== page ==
The Museo de la Mujer Mexico has the objective of reviewing Mexico’s history with a gender approach, from the prehispanic era to the present, with the aim of making visible women’s work and their contribution to building the nation, so that the history of women in Mexico ceases to be forgotten.
The Women’s Museum is an open book to the citizens: a center for the diffusion of a new culture of equity and respect of women’s human rights.
The museum wants to raise awareness that women’s development is pivotal to achieve the overall progress of humanity, since women are not only reproducers of life, but they also reproduce cultural patterns. The Mexican Federation of University Women (FEMU) has advocated for affirmative policies to generate a new culture of peace through teaching, research and dissemination of a gender-sensitive culture. The best investment that a nation can make is in women and girl’s education, because of the multiplying effect they have among society. People can go as far as their education allows them.
Inside the building of the University Print House the Women’s Museum Mexico is displaying women’s history in 8 rooms:
ROOM 1: EQUITY, UNIVERSAL PRINCIPLE OF HARMONY
“The female is a product of nature, and the woman is a product of civilization” Alfonso Karr, slogan of the 1st Feminist Congress in Mexico, held in Mérida, Yucatán, 1970
ROOM 2: DUAL COSMIC VIEW OF ANCIENT MEXICO
“Listen, this is the time to learn here on Earth, this is the word: Heed, and from here you will take what your life will be, what you will be made of. Through a difficult place we walk, we are here on Earth. For one part an abysm, for the other, a ravine. If you don’t walk through the middle you will fall one way or another. Only in the middle one lives, only in the middle one walks.” Huehuehtlatolli, Advice from a father to a daughter
ROOM 3: NEW SPANISH MARIANISM. WOMEN AT HOME
“And for this God did not create Eve from Adam’s head, for she must know that she is no greater than her husband, neither did He make her from his foot, for she must know that woman is no less than her husband; but He made her from the middle of his ribs, so they both would know that they are equal and must encounter peace with each other.” Pedro de Córdoba, Christian Doctrine, 1544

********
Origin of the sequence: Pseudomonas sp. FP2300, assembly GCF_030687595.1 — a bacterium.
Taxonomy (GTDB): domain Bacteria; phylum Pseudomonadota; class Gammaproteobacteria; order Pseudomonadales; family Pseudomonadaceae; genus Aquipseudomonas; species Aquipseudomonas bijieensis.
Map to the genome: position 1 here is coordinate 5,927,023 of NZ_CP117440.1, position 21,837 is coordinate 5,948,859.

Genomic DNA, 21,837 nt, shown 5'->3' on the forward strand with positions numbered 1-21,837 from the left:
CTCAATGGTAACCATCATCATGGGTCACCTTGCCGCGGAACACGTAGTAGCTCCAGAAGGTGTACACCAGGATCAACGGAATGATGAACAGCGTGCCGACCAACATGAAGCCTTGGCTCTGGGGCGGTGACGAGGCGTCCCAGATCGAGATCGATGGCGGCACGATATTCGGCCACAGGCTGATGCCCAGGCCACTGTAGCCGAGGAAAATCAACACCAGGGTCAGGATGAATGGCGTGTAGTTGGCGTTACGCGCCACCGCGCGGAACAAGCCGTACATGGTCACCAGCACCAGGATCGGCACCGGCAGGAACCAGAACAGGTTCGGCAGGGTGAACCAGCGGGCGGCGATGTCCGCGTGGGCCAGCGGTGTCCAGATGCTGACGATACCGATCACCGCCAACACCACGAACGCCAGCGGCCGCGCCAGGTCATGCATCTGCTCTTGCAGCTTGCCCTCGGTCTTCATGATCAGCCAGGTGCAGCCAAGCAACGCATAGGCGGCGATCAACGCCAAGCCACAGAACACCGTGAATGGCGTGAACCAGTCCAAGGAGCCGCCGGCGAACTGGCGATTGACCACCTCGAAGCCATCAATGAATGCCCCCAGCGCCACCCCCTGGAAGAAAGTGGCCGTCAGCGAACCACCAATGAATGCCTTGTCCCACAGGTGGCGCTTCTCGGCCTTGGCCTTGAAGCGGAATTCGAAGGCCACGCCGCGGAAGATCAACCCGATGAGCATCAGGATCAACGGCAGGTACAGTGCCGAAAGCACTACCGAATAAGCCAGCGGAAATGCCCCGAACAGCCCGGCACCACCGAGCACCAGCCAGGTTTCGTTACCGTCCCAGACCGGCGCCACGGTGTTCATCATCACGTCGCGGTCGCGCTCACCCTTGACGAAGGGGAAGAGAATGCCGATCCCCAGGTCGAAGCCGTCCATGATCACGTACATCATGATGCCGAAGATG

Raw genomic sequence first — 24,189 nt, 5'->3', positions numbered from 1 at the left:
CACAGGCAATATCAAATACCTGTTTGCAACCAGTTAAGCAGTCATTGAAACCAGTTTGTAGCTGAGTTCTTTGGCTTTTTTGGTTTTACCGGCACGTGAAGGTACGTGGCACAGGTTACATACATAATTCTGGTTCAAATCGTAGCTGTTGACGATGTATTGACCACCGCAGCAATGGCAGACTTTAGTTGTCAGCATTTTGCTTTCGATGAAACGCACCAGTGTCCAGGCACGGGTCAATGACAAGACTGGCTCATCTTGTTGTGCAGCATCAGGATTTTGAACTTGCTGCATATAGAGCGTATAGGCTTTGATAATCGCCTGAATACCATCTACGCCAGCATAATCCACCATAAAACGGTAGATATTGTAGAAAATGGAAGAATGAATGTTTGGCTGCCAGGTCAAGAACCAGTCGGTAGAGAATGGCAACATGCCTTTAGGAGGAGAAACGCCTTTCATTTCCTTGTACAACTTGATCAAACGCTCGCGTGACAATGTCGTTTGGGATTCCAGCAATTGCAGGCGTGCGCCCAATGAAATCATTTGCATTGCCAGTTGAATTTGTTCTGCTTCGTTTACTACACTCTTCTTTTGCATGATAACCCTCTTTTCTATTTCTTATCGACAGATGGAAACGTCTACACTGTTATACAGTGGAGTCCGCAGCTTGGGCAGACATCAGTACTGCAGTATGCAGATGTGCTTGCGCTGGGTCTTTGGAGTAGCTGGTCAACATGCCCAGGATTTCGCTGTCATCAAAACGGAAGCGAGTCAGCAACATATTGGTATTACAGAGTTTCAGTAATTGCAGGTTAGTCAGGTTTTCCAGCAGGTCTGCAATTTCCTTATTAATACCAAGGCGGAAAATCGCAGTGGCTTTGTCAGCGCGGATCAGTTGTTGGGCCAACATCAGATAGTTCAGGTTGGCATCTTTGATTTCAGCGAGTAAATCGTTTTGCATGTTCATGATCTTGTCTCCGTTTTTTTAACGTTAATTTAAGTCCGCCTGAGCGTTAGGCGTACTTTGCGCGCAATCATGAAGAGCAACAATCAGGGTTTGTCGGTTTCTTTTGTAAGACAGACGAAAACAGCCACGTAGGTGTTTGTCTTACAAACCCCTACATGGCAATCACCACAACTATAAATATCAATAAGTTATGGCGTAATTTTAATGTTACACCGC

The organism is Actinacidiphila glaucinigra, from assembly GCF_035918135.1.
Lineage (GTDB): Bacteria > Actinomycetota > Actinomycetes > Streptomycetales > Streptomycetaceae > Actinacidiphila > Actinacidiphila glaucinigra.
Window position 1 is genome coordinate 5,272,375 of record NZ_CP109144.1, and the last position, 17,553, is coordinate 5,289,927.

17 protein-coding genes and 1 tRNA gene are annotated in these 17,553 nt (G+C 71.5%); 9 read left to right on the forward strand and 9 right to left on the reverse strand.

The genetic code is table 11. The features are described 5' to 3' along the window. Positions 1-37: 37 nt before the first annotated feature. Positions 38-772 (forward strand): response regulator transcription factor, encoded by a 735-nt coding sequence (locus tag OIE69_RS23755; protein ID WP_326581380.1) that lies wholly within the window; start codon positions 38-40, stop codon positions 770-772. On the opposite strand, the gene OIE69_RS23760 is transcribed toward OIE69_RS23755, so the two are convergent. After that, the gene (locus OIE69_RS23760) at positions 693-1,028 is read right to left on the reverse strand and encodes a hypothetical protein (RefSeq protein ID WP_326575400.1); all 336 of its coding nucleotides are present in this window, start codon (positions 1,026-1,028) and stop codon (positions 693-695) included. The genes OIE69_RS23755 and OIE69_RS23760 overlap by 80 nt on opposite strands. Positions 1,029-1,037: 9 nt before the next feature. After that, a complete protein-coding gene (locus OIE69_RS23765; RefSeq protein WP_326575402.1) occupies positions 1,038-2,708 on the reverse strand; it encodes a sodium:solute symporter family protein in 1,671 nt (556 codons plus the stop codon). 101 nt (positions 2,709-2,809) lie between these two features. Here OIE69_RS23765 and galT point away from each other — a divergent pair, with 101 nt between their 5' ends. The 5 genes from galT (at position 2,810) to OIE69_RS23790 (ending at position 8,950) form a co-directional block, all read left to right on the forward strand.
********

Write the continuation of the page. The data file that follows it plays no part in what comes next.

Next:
ROOM 4: WOMEN INSURGENTS
“If we are now in the enlightened years, when everyone can speak their own minds; if everyone writes what they think, what they want, what they know or that they can; if that splendid day of the oath of our Independence has the merit of the applause of the sage, the ignorant, the rich, the poor, the child, the old, the noble and the commoner, how is it that this cannot be done by women, to whom Heaven gave, as to any other living being, their thinking brains.” María Josefa Guelberdi, 1821
ROOM 5: FREEDOM AND EDUCATION
“From the very first days of the world, the most painful, the most terrible curse weighted on women: oppression.” Laureana Wright, Women’s emancipation through education, 1891
ROOM 6: FROM TEACHERS TO REVOLUTIONARIES
“[…] It is time for Mexican Women to recognize that their rights and obligations go further than the home.” Dolores Jiménez y Muro, September 11th, 1910
ROOM 7: WOMEN’S CITIZENSHIP
“The Mexican woman who has not excluded herself from the active part of the revolution , should not be excluded from the political part [..] the road to her dignity, from where a great part of the meaning of homeland comes from.” Hermila Galindo, speech for the request of the vote before the Constituent Congress, 1916.
ROOM 8: FROM THE FEMINIST REVOLUTION TO THE PRESENT TIME
“We are practically encountering a world revolution with great sociopolitical and economic repercussions; a sui generis revolution, the female way, without blood or violence, bold and at the same time discrete, soft and subtle, but firm and decisive, and most important, without winners or losers, which has been shaking and revolutionizing the sturdy structure of the social organization that placed women in a markedly humiliating inferior condition.” María Lavalle Urbina, Speech of the first woman Chair of the Senate, December 15th, 1965.